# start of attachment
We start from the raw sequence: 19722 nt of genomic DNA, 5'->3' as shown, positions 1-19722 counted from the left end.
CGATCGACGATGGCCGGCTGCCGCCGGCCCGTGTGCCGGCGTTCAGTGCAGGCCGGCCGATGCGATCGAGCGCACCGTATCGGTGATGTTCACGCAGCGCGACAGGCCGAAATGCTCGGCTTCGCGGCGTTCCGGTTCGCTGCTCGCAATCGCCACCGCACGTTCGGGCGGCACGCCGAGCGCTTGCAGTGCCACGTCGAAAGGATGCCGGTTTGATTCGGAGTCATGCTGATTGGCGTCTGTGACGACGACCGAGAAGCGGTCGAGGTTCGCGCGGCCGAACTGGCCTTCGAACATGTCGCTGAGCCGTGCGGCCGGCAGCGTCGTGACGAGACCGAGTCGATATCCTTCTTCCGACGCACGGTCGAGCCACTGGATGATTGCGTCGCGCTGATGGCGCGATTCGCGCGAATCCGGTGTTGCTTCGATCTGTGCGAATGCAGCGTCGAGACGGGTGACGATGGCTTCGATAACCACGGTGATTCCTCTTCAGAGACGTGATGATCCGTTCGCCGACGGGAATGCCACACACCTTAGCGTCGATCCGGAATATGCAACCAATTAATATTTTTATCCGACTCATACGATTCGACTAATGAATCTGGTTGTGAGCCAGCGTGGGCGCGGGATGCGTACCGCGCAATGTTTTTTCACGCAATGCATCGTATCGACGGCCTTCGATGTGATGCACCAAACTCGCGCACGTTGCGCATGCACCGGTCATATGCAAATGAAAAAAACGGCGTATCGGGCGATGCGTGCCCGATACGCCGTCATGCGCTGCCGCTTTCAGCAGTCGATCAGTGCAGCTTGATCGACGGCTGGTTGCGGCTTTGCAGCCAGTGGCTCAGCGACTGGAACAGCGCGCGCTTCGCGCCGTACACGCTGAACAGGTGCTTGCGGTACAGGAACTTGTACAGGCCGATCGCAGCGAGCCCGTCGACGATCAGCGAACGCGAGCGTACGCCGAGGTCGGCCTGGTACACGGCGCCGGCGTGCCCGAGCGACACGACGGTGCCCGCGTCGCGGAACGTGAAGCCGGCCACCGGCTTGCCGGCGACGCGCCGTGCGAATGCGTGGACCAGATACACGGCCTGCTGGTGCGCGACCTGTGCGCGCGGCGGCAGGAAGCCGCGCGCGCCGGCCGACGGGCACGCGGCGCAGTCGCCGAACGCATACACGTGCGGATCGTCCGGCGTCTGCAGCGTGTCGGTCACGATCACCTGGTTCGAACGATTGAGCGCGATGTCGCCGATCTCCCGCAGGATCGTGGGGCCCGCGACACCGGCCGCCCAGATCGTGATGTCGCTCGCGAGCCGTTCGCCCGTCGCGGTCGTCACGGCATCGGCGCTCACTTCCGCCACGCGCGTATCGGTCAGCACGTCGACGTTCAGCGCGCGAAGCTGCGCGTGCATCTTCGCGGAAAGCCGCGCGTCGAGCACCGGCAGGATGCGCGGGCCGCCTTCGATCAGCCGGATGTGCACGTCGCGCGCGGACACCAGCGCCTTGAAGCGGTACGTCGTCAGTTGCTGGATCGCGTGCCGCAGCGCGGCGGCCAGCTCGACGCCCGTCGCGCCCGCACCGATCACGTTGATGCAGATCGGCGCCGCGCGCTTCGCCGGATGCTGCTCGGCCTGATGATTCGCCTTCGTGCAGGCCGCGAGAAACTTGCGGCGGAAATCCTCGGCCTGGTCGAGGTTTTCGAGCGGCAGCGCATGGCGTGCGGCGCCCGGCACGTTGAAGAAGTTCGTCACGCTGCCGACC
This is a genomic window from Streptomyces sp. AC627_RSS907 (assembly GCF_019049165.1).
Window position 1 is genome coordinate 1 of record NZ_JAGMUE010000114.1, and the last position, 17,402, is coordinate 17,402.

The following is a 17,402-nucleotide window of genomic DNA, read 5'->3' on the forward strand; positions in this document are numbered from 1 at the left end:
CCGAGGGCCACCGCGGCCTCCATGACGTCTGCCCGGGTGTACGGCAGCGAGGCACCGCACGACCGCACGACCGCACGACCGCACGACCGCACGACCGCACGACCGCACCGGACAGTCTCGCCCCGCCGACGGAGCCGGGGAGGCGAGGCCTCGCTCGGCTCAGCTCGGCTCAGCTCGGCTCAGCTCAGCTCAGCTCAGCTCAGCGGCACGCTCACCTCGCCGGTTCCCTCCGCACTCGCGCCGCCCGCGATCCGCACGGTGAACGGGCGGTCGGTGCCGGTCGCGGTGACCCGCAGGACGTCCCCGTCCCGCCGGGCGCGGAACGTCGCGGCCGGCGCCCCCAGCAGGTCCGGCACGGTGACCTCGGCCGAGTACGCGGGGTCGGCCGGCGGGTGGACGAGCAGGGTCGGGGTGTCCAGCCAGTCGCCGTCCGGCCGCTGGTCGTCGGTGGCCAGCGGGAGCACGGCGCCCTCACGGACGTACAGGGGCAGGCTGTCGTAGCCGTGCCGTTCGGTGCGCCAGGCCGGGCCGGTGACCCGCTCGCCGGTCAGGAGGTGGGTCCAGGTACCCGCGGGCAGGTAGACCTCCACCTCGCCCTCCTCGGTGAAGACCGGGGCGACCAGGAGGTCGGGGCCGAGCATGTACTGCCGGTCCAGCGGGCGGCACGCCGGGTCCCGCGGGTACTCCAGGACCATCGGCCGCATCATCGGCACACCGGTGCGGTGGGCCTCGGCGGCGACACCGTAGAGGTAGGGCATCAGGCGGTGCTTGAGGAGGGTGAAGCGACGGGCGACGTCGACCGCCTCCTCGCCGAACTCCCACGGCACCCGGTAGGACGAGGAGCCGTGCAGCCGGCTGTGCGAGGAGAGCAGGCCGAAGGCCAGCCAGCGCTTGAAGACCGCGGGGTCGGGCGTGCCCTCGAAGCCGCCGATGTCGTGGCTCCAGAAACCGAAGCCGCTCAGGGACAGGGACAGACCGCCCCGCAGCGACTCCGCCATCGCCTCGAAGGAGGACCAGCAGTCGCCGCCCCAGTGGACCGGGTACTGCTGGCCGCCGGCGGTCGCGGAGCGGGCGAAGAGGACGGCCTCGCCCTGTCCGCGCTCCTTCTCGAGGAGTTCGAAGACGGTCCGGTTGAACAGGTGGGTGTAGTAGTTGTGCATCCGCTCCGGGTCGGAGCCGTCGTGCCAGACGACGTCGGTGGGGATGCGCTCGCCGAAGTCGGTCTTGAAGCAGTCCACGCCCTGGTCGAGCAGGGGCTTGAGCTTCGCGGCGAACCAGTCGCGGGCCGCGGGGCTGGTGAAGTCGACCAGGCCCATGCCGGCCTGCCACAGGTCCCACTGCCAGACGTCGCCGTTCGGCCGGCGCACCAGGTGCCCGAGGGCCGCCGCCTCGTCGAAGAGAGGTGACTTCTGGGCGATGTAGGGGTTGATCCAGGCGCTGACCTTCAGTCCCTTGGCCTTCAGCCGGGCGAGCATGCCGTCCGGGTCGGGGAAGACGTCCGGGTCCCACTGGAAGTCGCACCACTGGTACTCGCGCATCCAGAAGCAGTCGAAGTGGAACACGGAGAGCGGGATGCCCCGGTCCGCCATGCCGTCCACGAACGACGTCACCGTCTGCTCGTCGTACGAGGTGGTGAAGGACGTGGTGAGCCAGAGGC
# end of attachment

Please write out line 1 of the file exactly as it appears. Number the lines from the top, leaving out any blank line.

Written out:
We start from the raw sequence: 19722 nt of genomic DNA, 5'->3' as shown, positions 1-19722 counted from the left end.